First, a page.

The second measure is cash as a percent of the book value of all assets. The • difference between this measure and the previous one is that it is scaled to the accountant’s estimate of how much a business is worth rather than the market’s judgment. Figure 2 reports on the distribution of cash to book value of assets for companies in the United States in January 2005.

The median for this measure is 7.14%, slightly higher than the median for cash as a percent of firm value.

The third measure relates cash to a firm’s revenues, providing a linkage (if one • exists) between cash holdings and operations. Figure 3 provides the distribution of cash as a percent of revenues for companies in the United States in January 2005.

The median for this measure is 3.38%, but there are a large number of positive outliers with this measure as well. Many young, high growth firms have cash that exceeds 100% of revenues in the most recent financial year.

While figures 1 through 3 provide useful information about the differences across all firms, it is still instructive to look underneath at differences across sectors when it comes to cash holdings. We computed the average values of the three measures outlined above – Cash/ Firm value, Cash/ Book Assets and Cash/Revenues – for different industries in the United States and the results are reported in Appendix 1 (at the end of the paper).15 Categorizing Cash Holdings Given the different motives for holding cash, it should come as no surprise that analysts have tried to categorize cash holdings in many ways. The most common one in practice separates the cash balance into an operating cash balance and excess cash. A more useful categorization from a valuation perspective is one that divides cash into wasting cash and non-wasting cash, based upon where the cash is invested.

15 The updated versions of these ratios will be accessible on my web site under updated data.

Operating versus Non-operating (Excess) Cash In the last section, we outlined why companies may hold cash for operating purposes. For many analysts, determining how much cash is needed for operating purposes is viewed as a key step in analyzing cash. Once that determination has been made, operating cash is considered to be part of working capital and affects cash flows, and cash held in excess of the operating cash balance is either added back to the estimated value of the operating assets or netted out against total debt outstanding to arrive at a net debt number. Making the determination of how much cash is needed for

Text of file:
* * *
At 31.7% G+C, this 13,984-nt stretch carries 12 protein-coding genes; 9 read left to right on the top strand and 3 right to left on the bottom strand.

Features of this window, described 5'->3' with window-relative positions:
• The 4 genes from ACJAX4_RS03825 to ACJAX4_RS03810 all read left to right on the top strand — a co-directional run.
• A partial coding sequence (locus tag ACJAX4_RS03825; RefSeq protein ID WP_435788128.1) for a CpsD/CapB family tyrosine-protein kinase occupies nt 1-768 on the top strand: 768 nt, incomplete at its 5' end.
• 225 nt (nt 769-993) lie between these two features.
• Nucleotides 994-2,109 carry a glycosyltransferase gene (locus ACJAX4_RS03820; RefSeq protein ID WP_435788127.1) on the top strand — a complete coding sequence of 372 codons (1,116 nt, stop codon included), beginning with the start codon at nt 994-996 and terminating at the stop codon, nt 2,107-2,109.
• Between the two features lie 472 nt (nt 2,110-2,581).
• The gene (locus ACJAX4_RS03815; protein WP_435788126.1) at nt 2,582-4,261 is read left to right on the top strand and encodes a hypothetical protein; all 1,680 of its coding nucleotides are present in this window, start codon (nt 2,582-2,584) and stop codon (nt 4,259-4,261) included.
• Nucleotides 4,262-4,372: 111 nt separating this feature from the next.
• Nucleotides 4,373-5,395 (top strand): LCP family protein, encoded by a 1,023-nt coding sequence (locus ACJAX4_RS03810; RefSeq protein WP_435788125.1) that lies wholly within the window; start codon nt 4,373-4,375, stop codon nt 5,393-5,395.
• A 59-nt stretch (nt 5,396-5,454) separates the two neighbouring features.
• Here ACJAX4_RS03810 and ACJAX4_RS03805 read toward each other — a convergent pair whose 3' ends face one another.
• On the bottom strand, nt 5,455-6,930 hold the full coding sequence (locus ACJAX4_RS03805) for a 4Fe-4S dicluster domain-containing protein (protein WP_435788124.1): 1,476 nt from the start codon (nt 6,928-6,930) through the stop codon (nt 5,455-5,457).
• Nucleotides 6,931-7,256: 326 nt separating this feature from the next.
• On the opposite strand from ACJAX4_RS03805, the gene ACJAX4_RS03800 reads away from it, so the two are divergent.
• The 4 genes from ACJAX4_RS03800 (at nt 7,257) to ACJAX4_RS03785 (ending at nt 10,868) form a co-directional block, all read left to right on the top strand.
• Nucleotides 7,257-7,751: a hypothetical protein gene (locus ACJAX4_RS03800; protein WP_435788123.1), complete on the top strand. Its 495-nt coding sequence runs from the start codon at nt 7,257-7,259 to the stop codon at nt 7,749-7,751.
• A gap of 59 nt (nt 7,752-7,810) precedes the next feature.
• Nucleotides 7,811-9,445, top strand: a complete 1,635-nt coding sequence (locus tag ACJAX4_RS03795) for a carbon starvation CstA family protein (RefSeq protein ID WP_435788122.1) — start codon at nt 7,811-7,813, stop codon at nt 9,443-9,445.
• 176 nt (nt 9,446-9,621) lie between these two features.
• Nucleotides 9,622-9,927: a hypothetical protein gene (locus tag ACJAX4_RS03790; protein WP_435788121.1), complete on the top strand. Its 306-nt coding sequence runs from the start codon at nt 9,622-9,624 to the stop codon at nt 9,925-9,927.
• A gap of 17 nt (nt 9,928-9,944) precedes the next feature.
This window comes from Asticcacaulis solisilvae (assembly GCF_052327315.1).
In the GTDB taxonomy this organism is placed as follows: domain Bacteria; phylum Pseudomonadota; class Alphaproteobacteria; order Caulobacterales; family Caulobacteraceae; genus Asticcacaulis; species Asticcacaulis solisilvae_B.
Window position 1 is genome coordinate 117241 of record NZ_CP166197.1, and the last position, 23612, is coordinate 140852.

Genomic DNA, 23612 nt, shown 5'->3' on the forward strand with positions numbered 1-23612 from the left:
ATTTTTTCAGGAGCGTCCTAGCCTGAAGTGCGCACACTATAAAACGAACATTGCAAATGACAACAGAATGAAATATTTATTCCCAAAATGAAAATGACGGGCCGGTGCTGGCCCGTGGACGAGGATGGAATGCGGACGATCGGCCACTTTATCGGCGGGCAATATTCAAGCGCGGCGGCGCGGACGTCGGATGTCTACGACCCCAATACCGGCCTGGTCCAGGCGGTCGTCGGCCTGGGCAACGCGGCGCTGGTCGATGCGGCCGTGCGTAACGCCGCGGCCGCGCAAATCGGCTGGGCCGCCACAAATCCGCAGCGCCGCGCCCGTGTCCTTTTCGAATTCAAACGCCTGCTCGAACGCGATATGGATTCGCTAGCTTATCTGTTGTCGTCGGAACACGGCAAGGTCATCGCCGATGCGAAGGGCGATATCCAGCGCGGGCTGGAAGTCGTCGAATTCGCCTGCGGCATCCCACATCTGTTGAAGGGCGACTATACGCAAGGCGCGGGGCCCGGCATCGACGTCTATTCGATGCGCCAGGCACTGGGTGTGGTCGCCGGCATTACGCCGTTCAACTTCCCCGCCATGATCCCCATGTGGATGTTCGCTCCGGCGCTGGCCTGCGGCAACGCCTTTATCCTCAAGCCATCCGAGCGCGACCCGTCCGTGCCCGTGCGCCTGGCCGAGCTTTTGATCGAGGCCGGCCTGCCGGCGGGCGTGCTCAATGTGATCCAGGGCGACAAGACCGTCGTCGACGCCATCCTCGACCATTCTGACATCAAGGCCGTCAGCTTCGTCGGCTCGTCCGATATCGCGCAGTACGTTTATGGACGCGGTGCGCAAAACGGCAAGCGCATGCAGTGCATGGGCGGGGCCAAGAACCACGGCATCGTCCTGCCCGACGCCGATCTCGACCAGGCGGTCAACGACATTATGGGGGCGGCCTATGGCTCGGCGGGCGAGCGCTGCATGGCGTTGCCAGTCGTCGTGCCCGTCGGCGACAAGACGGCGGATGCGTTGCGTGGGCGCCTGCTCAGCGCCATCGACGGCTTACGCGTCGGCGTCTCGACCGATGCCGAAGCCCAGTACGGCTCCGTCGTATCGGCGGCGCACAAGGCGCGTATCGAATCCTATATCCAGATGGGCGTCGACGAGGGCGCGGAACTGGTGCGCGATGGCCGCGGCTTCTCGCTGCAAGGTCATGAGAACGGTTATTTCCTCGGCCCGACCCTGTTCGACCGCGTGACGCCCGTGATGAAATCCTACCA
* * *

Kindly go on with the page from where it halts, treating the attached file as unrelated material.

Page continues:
operations is not easy, though there are two ways in which this estimation is made:

Rule of thumb: For decades, analysts have used rules of thumb to define operating • cash. One widely used variation defined operating cash to be 2% of revenues, though the original source for this number is not clear. Using this approach, a firm with revenues of $ 100 billion should have a cash balance of $ 2 billion. Any cash held in excess of $ 2 billion would be viewed as excess cash. The disadvantage of this approach is that it does not differentiate across firms, with large and small firms in all industries treated equivalently.

Industry average: An alternative approach that allows us to differentiate across • firms in different industries uses the industry averages reported in Appendix 1.

Based upon the presumption that there is no excess cash in the composite cash holdings of the sector, the industry averages become proxies for operating cash.

Any firm that holds a cash balance greater than the industry average will therefore be holding excess cash.